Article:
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Meatless Mondays in March

By Lisa Crockett

Proponents of vegetarianism often tout “Meatless Monday” as a way to get a proverbial “taste” of what a vegetarian lifestyle might feel like. Whether or not you’re looking to make a switch to vegetarianism, however, the occasional meatless meal is a great way to make meals healthier and more interesting. Here are some ways to put plant-based foods in a starring role on your table, on Mondays, or any other day of the week:

Lentils: These little legumes have a nutrition profile similar to beans, but their size provides the perfect texture for substitution in place of ground beef. Simmer ⅔ cup of dry red lentils in 1 ⅔ cup broth for about 30 minutes. Then, stir in a packet of dry taco seasoning mix and serve in warmed taco shells with tomatoes, lettuce, sour cream and cheese.

Cauliflower: This cruciferous vegetable is the darling of nearly every healthy eating style. Chopped finely, it can stand in for rice. Left whole, it can be seasoned and grilled in much the same way a burger or steak can. Try a cauliflower bake in place of a pasta-based casserole: steam cauliflower over medium heat in a saucepan until florets are tender. Drain and mix with a good-quality jarred marinara sauce. Pour into a casserole dish and top with a mixture of shredded Parmesan and mozzarella. Bake at 350 for 20 minutes or until cheese melts.

Quinoa: This nutritional darling can be used in place of rice, or beans, or both. Its nutty flavor makes it a good candidate for taking center stage, though, so it’s great for a warm, main-dish salad. Cook quinoa according to package directions, then sauté it in a few teaspoons of olive oil with chopped yellow onion, chopped dried apricots, and chopped baby spinach. Top with bottled lemon vinaigrette, chopped tomato and chopped almonds.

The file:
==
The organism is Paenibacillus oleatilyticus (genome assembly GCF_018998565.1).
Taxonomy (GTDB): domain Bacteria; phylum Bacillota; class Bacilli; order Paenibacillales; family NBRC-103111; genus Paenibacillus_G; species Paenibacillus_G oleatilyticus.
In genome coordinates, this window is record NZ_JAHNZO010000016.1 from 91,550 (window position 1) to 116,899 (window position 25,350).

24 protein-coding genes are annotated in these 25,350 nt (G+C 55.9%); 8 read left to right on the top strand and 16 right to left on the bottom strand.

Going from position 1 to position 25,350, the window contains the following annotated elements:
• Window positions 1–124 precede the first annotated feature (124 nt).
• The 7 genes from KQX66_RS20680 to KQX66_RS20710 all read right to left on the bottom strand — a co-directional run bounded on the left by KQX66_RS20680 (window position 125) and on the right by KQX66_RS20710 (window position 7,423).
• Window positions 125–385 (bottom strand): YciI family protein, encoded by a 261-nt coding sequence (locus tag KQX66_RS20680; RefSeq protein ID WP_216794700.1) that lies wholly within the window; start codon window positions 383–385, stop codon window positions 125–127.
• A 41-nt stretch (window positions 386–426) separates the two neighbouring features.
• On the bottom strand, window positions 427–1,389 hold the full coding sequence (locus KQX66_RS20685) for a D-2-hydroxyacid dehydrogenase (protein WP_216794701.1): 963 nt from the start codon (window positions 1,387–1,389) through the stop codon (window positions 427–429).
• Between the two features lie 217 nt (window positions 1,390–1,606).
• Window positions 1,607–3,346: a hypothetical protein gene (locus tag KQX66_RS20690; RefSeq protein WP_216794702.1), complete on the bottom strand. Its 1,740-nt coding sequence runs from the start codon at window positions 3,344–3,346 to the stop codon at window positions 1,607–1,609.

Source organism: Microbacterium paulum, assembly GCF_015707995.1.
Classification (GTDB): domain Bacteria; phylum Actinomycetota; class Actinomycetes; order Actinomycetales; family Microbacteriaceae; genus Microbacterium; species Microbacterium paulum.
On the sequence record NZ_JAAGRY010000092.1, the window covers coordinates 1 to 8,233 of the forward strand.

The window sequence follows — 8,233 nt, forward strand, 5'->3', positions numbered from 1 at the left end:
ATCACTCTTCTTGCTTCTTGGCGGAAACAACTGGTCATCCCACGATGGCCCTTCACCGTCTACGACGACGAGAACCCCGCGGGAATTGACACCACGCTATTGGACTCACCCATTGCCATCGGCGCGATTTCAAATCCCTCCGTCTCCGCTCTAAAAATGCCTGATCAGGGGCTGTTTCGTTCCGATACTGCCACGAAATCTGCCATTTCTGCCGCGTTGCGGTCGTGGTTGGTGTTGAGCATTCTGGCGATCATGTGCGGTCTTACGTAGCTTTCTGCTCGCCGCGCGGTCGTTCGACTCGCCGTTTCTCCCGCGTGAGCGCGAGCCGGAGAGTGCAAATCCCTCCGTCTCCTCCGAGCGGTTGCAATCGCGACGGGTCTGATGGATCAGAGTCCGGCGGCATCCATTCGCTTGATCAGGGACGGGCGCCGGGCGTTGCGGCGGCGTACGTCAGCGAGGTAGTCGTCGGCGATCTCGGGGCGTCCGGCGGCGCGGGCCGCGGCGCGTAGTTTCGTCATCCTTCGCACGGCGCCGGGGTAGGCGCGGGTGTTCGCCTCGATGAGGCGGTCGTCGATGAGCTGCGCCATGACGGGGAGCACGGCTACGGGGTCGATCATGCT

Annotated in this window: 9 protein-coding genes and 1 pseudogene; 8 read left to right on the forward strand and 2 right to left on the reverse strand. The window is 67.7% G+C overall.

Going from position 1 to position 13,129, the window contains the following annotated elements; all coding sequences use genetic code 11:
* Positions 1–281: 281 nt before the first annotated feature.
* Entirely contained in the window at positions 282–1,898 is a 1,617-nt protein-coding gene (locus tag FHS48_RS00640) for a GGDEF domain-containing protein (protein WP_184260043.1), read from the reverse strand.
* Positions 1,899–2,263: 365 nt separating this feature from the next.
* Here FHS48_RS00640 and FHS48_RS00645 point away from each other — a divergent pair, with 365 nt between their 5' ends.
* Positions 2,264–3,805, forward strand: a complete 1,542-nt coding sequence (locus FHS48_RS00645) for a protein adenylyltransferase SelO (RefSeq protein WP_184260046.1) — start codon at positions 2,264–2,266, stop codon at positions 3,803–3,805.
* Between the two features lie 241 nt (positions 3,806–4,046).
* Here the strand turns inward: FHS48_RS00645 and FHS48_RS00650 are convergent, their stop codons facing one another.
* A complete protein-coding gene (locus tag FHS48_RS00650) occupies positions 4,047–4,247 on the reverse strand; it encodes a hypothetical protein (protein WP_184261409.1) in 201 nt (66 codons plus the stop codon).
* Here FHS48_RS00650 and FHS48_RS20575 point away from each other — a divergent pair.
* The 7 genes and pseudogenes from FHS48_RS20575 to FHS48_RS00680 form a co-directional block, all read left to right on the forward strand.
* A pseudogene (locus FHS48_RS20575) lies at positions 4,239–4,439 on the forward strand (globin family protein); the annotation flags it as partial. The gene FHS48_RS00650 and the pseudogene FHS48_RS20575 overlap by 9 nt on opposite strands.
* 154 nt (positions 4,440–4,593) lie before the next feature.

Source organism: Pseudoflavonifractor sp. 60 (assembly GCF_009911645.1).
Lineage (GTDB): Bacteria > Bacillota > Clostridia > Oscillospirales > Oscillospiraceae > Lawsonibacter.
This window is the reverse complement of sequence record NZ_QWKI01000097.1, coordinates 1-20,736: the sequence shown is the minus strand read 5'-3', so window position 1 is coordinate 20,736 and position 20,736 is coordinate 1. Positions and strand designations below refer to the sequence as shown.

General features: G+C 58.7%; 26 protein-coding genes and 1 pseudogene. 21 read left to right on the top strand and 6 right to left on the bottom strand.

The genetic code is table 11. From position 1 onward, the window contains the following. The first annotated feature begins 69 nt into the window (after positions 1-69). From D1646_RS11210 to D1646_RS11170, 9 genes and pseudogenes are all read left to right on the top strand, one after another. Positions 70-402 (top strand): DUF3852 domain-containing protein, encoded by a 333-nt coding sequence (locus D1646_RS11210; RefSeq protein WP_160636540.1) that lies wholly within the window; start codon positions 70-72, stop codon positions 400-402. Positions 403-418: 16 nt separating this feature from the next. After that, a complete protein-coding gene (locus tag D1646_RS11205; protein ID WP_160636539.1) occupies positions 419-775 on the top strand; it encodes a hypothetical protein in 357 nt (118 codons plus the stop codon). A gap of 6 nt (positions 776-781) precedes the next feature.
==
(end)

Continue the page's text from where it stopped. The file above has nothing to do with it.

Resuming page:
Beans, beans, beans: The workhorse for dishes without meat, the ways beans can be used is almost endless. Chili, burritos and baked beans can be made as usual simply omitting any meat called for and increasing the amount of beans. For a decadent treat, mix an eight-ounce block of cream cheese with a can of refried beans; spread the mixture in a square baking dish and sprinkle with a cup of shredded Colby-jack cheese. Bake at 350 for about 20 minutes and serve slathered in chunky bottled salsa. Scoop up with whole-grain chips.

Don’t fear this versatile ingredient. To make give it a more “meaty” texture, slice it to about ½ inch, place between paper towels and then place a heavy pot or pan on top to squeeze out moisture. After 30 minutes of pressing, chop into bite sized pieces and pan fry with chopped veggies. Top with the sauce of your choice (teriyaki sauce is a classic) and serve over rice.

Eggs: Quick, cheap and highly nutritious, eggs can save dinner when time is in limited supply. Omelets, veggie scrambles and egg salad are all great options. For a budget-friendly (and waste-cutting) option, cube day-old bread, spread it in a greased baking pan, and top with enough scrambled eggs to cover. Allow bread to soak for about 30 minutes, then bake at 350 for about 20 minutes. Top with sautéed red pepper and onions.

Mushrooms: These mild-flavored veggies give enough heft to vegan meals to make them satisfying and hearty. In a stir-fry with a savory sauce, they’re great in a starring role. For a new twist, marinate large portobello mushroom caps in balsamic vinaigrette, then grill or cook under the broiler, about six minutes per side. Dress these beauties up just as you would a beef burger and serve on soft buns.



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